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Cost, Quality, & Convenience: ER or Urgent Care?

Cost - Quality - Convenience - ER or Urgent Care

Your child is sick or injured, and you’re concerned. Should you go to KidMed? The ER? Another urgent care center?

In that stressful moment, you want to be able to make the right decision quickly. In this article, we’ll show the key differences between healthcare options when your child experiences an illness or injury, including what to expect when you come to KidMed. Understanding these differences will help you make the right decision for your family as you consider quality of care, cost, and convenience during an emergency.

We break down the types of ERs and urgent care centers and their differences:

  • Hospital ERs
  • Freestanding ERs
  • General Urgent Cares
  • Pediatric Urgent Cares, like KidMed

In a moment of uncertainty, the ER is often the first choice. ERs offer the most comprehensive care, yet few pediatric patients need the full scope of ER services. And all those services bring long wait times and high costs.

Most minor injuries and illnesses don’t require an ER visit, and ERs often don’t have pediatric specialists on staff. Your child deserves specialized care instead of adult-centric treatments.

In the current healthcare landscape, there are two types of ERs: hospital ERs and freestanding ERs.

Are physicians on staff?YesAre pediatric specialists on staff?Sometimes; Only in a dedicated pediatric ER
How do relative costs compare?HighestHow does relative wait compare?Highest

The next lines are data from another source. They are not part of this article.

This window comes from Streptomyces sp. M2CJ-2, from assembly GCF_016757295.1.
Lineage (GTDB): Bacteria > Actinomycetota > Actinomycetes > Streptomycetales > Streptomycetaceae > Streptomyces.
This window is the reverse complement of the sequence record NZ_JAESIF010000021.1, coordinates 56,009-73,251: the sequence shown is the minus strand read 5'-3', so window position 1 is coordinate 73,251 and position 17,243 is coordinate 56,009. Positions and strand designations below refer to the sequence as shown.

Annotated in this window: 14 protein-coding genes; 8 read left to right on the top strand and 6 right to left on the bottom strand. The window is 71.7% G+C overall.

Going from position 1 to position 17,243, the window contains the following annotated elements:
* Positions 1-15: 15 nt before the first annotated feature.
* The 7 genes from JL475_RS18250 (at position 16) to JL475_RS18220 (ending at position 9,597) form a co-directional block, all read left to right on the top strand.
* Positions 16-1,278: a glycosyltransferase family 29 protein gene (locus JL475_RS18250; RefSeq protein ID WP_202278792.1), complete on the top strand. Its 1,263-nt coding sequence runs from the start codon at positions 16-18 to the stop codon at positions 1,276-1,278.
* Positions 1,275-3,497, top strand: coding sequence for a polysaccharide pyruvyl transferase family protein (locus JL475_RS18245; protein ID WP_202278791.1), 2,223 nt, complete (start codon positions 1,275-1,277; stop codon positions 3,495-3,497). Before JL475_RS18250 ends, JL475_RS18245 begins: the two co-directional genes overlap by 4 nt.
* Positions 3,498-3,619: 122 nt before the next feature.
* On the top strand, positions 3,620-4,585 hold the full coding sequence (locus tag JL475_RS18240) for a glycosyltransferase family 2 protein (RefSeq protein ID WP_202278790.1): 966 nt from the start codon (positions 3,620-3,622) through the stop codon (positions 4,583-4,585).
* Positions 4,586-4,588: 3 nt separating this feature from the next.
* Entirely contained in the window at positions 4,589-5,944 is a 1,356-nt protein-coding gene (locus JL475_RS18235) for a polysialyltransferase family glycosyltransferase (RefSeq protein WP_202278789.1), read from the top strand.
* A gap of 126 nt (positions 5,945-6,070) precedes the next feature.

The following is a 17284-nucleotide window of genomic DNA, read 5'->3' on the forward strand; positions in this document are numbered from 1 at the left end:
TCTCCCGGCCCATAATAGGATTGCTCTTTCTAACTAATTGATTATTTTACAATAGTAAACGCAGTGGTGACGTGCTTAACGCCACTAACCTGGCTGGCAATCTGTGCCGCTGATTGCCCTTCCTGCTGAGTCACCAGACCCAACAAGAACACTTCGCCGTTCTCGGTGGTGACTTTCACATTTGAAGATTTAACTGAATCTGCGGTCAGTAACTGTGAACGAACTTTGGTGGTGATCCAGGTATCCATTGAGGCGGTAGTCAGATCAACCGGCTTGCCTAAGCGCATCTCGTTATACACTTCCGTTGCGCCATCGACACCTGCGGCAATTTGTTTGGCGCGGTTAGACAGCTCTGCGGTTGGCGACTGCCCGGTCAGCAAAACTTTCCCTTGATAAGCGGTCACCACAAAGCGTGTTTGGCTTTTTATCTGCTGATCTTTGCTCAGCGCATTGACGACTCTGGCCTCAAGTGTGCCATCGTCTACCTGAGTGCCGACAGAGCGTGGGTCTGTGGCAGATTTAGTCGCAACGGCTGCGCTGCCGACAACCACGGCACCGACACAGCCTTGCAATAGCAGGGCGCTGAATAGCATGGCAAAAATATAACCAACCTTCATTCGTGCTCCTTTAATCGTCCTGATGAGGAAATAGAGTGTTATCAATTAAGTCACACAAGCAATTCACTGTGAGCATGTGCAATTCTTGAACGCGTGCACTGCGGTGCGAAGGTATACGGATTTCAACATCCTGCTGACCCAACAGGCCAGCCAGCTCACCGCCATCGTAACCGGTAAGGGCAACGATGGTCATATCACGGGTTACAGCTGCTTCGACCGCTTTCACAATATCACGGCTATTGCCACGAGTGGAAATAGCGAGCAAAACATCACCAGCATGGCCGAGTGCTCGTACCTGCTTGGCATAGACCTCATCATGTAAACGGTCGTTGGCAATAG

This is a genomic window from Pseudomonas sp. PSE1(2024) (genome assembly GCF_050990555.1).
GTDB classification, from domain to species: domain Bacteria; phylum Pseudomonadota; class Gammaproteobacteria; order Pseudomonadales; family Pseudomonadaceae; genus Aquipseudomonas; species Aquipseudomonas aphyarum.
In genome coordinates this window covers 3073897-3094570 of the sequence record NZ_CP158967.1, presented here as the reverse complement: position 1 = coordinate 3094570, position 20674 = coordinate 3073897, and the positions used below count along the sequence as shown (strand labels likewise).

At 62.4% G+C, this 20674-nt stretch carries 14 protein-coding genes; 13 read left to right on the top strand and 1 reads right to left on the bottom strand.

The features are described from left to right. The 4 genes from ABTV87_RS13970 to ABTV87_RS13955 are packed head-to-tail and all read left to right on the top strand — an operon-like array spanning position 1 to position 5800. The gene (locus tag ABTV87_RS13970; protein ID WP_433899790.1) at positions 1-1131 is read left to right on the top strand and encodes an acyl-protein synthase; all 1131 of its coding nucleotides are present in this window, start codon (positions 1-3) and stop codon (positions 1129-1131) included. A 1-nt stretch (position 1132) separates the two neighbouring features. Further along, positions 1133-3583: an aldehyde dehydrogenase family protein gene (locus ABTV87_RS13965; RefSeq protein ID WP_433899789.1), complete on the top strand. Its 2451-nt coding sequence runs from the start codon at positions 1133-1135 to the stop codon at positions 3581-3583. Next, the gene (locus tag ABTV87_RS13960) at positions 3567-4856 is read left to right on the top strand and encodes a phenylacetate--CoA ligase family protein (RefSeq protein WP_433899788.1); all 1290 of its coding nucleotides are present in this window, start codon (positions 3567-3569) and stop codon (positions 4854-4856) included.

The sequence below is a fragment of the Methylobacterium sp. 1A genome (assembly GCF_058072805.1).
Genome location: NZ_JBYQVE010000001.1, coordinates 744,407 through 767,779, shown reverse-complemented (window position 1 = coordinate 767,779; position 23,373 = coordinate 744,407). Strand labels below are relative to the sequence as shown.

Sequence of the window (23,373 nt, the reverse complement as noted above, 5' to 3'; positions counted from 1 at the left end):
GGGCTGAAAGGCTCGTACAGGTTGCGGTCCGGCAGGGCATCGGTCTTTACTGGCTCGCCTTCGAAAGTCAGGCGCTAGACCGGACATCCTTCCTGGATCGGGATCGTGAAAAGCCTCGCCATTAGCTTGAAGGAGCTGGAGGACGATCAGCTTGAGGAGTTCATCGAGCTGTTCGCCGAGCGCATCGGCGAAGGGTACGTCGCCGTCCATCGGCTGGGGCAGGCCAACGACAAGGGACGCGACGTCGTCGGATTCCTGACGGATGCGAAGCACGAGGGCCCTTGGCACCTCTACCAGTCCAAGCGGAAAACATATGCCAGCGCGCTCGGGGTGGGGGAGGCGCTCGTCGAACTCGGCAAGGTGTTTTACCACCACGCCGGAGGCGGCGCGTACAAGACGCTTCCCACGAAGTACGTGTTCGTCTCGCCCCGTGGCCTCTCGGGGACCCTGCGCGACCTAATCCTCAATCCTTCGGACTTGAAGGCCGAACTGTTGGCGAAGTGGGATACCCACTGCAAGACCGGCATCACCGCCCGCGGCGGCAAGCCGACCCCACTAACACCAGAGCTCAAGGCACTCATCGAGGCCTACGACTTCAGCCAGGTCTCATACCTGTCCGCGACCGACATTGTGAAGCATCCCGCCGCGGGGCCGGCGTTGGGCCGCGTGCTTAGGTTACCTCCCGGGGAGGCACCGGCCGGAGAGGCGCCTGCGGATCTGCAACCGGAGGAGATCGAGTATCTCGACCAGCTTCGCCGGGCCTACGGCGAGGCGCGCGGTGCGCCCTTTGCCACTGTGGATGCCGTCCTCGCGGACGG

Can you get X-rays and treat pediatric fractures?YesIs direct admission to a hospital possible?Yes

Hospital ERs are “typical” ERs with admission to adjoining hospitals if needed. For pediatric emergencies, pediatric ERs are the first choice for serious head injuries, overdoses, and other major health or life-threatening events. At any ER, the most critical cases receive the quickest treatment, meaning patients with minor injuries, including bone fractures, have to wait. Not every ER has pediatric specialists.

Worth noting: ERs are required by federal law to stabilize and examine all patients, regardless of their ability to pay.

KidMed’s relationship with area hospitals and reputation for expert pediatric care allows us the ability to admit pediatric patients directly. For the vast majority of cases, we provide quicker, less expensive treatment in our facilities designed for children and staffed by pediatric experts.

—Dr. Mark Flanzenbaum, KidMed

In ERs without pediatric specialists, children are less likely to be seen by a physician with much, if any, pediatric training. This often leads to unnecessary hospital stays, misdiagnoses, over-testing, and more exposure to illnesses from other ER patients. Without a pediatric wing, kids can experience scary sights, sounds, and people that only heighten their already stressed and anxious state.

Costs are significantly higher as well. ERs charge a facility fee, often more than $1,000, to recoup the added expenses of 24-hour hospital staffing and expensive medical equipment. This facility is in addition to the other ER charges. Hospitals and ERs charge patients differently than urgent care centers, with á-la-carte pricing that adds costs for each medical professional involved, procedure performed, and pill dispensed. While urgent care clinics may charge for procedures, they cannot charge for any oral medications dispensed to patients given in the clinic.

Are physicians on staff?YesAre pediatric specialists on staff?Rarely
How do relative costs compare?HighHow does relative wait compare?Average
Can you get X-rays and treat pediatric fractures?YesIs direct admission to a hospital possible?Yes

Freestanding ERs look a lot like urgent care centers, but they differ primarily by providing access to a CT scanner and ultrasoundservices that few patients need. Most freestanding ERs do not staff pediatricians. Therefore, the quality and accuracy of care should be considered. Freestanding ERs also charge a facility fee.